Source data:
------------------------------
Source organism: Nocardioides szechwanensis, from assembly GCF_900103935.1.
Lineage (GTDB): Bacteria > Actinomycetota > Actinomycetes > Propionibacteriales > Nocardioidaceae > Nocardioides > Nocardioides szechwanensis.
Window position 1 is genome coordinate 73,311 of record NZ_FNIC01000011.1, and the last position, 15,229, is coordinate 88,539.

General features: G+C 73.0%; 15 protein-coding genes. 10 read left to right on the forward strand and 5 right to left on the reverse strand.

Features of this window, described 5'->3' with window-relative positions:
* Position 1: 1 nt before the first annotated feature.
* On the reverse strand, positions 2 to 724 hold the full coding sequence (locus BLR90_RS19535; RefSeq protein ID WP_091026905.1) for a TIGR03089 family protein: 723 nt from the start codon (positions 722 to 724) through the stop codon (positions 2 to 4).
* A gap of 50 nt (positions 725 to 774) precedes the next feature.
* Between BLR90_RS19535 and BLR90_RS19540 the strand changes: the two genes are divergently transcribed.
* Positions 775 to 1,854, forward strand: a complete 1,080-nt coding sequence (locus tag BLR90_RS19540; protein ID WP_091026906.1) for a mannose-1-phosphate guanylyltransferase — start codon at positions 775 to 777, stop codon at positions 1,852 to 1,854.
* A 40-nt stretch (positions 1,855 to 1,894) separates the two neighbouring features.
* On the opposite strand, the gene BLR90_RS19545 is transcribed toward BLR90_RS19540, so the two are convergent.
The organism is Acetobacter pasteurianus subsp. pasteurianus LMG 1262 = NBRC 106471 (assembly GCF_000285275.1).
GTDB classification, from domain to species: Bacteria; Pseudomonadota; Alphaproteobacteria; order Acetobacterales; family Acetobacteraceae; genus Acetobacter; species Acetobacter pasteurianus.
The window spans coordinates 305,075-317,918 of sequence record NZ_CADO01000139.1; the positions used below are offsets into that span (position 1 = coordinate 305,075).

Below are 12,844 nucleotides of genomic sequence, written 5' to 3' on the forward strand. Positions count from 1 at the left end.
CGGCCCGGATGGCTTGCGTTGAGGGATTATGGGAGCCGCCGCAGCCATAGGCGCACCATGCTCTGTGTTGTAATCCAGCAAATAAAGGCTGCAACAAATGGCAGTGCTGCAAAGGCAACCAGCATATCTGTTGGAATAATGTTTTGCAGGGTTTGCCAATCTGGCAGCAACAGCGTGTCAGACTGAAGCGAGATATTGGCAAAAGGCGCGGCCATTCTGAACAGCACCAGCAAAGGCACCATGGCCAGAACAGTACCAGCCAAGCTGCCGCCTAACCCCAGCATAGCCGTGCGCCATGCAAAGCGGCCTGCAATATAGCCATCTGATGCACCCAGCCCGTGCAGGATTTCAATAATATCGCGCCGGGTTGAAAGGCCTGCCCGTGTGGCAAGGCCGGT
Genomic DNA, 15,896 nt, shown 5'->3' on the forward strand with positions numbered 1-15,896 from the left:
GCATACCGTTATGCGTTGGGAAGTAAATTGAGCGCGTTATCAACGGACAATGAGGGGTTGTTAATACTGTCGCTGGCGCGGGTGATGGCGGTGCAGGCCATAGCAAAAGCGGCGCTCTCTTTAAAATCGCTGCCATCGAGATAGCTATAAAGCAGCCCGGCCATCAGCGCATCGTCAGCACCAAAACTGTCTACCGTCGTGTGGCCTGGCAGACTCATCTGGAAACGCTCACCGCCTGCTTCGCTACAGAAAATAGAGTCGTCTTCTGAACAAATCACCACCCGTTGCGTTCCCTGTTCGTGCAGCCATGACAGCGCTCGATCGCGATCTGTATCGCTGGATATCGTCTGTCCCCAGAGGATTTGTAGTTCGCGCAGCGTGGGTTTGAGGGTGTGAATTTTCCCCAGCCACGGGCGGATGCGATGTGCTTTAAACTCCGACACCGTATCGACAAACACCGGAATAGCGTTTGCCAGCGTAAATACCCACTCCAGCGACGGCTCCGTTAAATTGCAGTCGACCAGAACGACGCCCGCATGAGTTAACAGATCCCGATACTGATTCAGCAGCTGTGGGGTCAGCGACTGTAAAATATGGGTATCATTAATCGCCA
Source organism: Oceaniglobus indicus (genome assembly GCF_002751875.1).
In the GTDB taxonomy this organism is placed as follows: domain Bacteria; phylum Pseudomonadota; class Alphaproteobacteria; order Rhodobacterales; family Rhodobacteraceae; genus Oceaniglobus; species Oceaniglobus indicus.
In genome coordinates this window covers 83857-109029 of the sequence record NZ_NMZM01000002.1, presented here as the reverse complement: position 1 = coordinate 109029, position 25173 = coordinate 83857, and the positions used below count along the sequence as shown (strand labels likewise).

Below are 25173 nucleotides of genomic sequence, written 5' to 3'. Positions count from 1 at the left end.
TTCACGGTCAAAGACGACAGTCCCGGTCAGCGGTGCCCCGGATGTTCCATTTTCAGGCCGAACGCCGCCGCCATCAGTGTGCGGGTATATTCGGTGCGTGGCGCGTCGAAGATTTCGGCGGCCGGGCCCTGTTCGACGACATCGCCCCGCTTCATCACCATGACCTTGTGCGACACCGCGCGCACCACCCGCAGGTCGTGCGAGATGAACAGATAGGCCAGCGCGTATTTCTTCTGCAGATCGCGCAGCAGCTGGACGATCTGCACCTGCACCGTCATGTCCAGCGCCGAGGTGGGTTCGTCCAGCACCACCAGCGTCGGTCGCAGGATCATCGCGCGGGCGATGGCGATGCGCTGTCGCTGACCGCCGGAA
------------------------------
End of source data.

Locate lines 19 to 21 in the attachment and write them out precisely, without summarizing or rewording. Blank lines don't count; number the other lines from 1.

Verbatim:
GCATACCGTTATGCGTTGGGAAGTAAATTGAGCGCGTTATCAACGGACAATGAGGGGTTGTTAATACTGTCGCTGGCGCGGGTGATGGCGGTGCAGGCCATAGCAAAAGCGGCGCTCTCTTTAAAATCGCTGCCATCGAGATAGCTATAAAGCAGCCCGGCCATCAGCGCATCGTCAGCACCAAAACTGTCTACCGTCGTGTGGCCTGGCAGACTCATCTGGAAACGCTCACCGCCTGCTTCGCTACAGAAAATAGAGTCGTCTTCTGAACAAATCACCACCCGTTGCGTTCCCTGTTCGTGCAGCCATGACAGCGCTCGATCGCGATCTGTATCGCTGGATATCGTCTGTCCCCAGAGGATTTGTAGTTCGCGCAGCGTGGGTTTGAGGGTGTGAATTTTCCCCAGCCACGGGCGGATGCGATGTGCTTTAAACTCCGACACCGTATCGACAAACACCGGAATAGCGTTTGCCAGCGTAAATACCCACTCCAGCGACGGCTCCGTTAAATTGCAGTCGACCAGAACGACGCCCGCATGAGTTAACAGATCCCGATACTGATTCAGCAGCTGTGGGGTCAGCGACTGTAAAATATGGGTATCATTAATCGCCA
Source organism: Oceaniglobus indicus (genome assembly GCF_002751875.1).
In the GTDB taxonomy this organism is placed as follows: domain Bacteria; phylum Pseudomonadota; class Alphaproteobacteria; order Rhodobacterales; family Rhodobacteraceae; genus Oceaniglobus; species Oceaniglobus indicus.